Something American-made under the tree

Christmas gifts can be surprising, such as the pair of socks I received with “made in the USA” stamped on them. This was unexpected, like unwrapping a can of refried beans made in France. I had no idea they make socks in the USA.

Upon closer inspection, it became clear why these particular socks were American made. They were high-tech socks, something the Chinese don’t have the technology to produce. I have plenty of Chinese-made socks and they’re just plain socks, made of cotton with room for your feet. China may be a growing economic threat to the U.S., but it’s comforting to know that the sock gap is still in our favor.

My new socks don’t just wick away moisture, as presumably Chinese socks do, but they actually channel perspiration and moisture up and out of the footwear, where it can quickly evaporate. Wonder if your neighbor supports American jobs? If his feet are wet, the answer is no.

My new socks do far more than just channel moisture. They have terry ribbed legs for support, smooth-loop toe seams, ultra-dense terry soles, anatomically formed Y-heel, a wall thickness of .15 inch, weight of 3 oz., height of 10-inches, and a mixture of five different fibers, including wool, Spandex, Nylon, Lumiza acrylic and Polypropylene. They had to insert the socks into a colorful cardboard holder depicting a mountain scene just to have room to print all their attributes.

I can’t imagine the Chinese ever overcoming the sock gap, not when they’re cranking out billions of pairs of old fashioned cotton socks. They make our TVs and stereos, appliances, desktops and laptops, and pretty soon all our cars and planes, but they’ll never figure out how to make socks with all the features of American socks.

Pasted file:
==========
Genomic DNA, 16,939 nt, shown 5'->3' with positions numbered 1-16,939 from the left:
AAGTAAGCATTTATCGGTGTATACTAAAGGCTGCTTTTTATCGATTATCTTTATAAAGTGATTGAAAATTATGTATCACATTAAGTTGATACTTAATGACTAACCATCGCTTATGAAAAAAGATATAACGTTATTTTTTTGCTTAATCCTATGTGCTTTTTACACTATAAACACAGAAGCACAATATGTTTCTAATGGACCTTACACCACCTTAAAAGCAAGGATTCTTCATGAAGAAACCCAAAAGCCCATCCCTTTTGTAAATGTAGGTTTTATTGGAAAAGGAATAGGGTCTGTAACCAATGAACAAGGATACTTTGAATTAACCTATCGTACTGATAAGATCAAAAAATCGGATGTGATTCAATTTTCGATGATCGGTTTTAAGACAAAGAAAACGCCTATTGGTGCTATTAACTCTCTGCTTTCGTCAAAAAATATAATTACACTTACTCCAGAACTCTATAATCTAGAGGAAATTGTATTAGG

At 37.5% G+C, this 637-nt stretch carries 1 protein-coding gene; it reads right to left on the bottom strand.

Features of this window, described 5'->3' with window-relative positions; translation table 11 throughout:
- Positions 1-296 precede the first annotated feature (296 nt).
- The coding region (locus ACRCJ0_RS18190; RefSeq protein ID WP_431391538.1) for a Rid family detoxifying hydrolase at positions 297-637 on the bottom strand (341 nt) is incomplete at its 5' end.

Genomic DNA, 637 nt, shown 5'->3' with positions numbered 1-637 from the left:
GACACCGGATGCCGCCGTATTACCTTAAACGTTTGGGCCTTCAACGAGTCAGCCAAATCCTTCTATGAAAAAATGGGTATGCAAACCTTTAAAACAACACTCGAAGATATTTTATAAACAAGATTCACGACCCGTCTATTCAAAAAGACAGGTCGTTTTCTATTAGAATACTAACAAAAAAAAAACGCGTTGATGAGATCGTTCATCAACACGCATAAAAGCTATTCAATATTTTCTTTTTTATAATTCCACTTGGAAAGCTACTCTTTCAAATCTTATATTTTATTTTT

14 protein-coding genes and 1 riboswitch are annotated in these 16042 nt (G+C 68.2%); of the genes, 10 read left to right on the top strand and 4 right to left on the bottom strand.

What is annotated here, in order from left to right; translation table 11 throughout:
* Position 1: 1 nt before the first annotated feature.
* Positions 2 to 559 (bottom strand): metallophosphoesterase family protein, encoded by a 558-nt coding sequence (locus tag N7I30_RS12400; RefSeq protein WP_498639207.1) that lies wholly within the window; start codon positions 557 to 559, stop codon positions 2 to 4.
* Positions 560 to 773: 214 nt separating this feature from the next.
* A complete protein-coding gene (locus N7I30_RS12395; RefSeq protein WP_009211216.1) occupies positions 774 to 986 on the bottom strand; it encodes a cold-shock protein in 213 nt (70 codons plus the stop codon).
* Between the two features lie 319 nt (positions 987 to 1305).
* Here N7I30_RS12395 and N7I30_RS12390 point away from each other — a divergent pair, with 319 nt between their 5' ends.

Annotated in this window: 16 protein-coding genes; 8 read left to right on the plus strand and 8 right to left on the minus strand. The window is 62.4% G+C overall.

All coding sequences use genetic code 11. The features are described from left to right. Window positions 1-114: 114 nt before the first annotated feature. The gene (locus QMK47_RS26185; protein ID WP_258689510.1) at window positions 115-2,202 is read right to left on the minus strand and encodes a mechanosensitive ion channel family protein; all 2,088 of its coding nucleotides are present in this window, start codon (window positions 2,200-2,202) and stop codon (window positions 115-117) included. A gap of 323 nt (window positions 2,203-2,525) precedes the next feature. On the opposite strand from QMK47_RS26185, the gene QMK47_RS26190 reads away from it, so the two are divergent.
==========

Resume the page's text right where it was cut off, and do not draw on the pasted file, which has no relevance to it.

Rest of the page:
I proudly wore my new socks into Wal-Mart the other day, knowing they had nothing in their store of similar, made-in-the-USA quality. I looked at other people’s socks sagging around their ankles, or wet with perspiration, and knew my socks were better. It made me proud to be an American, as when I was in Everett recently and saw the USS Abraham Lincoln. Watching an American-made aircraft while standing in American socks is a genuinely patriotic experience, one that can’t be duplicated in Chinese socks. I felt like the rest of my clothes were traitors, as they were made in China and elsewhere, but I refrained from the temptation of simply standing their in my socks, saluting the Lincoln. A guy can get arrested for that.

I no longer listen to people who fret that we’re losing our manufacturing base. As long as we’ve got socks and aircraft carriers made in the USA, we’ll continue to dominate the world. Except for the parts where they wear sandals.

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